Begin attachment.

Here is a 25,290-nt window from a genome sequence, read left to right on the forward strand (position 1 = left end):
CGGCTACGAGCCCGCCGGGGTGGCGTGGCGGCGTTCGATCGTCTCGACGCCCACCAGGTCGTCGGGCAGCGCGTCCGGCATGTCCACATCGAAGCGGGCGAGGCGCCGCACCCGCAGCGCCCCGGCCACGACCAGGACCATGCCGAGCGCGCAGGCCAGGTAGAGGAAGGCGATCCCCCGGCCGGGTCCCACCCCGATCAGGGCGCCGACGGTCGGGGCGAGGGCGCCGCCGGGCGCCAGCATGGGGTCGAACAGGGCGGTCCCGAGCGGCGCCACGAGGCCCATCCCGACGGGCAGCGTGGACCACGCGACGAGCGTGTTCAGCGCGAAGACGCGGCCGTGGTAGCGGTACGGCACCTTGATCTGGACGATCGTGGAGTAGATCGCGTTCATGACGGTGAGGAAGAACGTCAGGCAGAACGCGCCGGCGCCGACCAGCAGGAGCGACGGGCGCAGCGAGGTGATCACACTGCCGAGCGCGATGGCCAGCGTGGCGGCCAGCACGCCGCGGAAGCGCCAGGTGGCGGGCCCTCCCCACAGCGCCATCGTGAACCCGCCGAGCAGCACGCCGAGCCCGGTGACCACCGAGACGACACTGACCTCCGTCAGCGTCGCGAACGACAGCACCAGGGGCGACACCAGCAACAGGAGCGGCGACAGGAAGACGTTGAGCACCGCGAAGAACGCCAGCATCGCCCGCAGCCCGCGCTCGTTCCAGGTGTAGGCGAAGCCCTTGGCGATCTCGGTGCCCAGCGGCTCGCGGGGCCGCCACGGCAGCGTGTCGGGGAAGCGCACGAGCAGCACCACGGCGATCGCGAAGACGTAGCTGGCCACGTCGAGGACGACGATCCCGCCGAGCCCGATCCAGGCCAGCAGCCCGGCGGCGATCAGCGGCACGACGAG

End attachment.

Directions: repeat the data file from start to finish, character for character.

Here is a 25,290-nt window from a genome sequence, read left to right on the forward strand (position 1 = left end):
CGGCTACGAGCCCGCCGGGGTGGCGTGGCGGCGTTCGATCGTCTCGACGCCCACCAGGTCGTCGGGCAGCGCGTCCGGCATGTCCACATCGAAGCGGGCGAGGCGCCGCACCCGCAGCGCCCCGGCCACGACCAGGACCATGCCGAGCGCGCAGGCCAGGTAGAGGAAGGCGATCCCCCGGCCGGGTCCCACCCCGATCAGGGCGCCGACGGTCGGGGCGAGGGCGCCGCCGGGCGCCAGCATGGGGTCGAACAGGGCGGTCCCGAGCGGCGCCACGAGGCCCATCCCGACGGGCAGCGTGGACCACGCGACGAGCGTGTTCAGCGCGAAGACGCGGCCGTGGTAGCGGTACGGCACCTTGATCTGGACGATCGTGGAGTAGATCGCGTTCATGACGGTGAGGAAGAACGTCAGGCAGAACGCGCCGGCGCCGACCAGCAGGAGCGACGGGCGCAGCGAGGTGATCACACTGCCGAGCGCGATGGCCAGCGTGGCGGCCAGCACGCCGCGGAAGCGCCAGGTGGCGGGCCCTCCCCACAGCGCCATCGTGAACCCGCCGAGCAGCACGCCGAGCCCGGTGACCACCGAGACGACACTGACCTCCGTCAGCGTCGCGAACGACAGCACCAGGGGCGACACCAGCAACAGGAGCGGCGACAGGAAGACGTTGAGCACCGCGAAGAACGCCAGCATCGCCCGCAGCCCGCGCTCGTTCCAGGTGTAGGCGAAGCCCTTGGCGATCTCGGTGCCCAGCGGCTCGCGGGGCCGCCACGGCAGCGTGTCGGGGAAGCGCACGAGCAGCACCACGGCGATCGCGAAGACGTAGCTGGCCACGTCGAGGACGACGATCCCGCCGAGCCCGATCCAGGCCAGCAGCCCGGCGGCGATCAGCGGCACGACGAG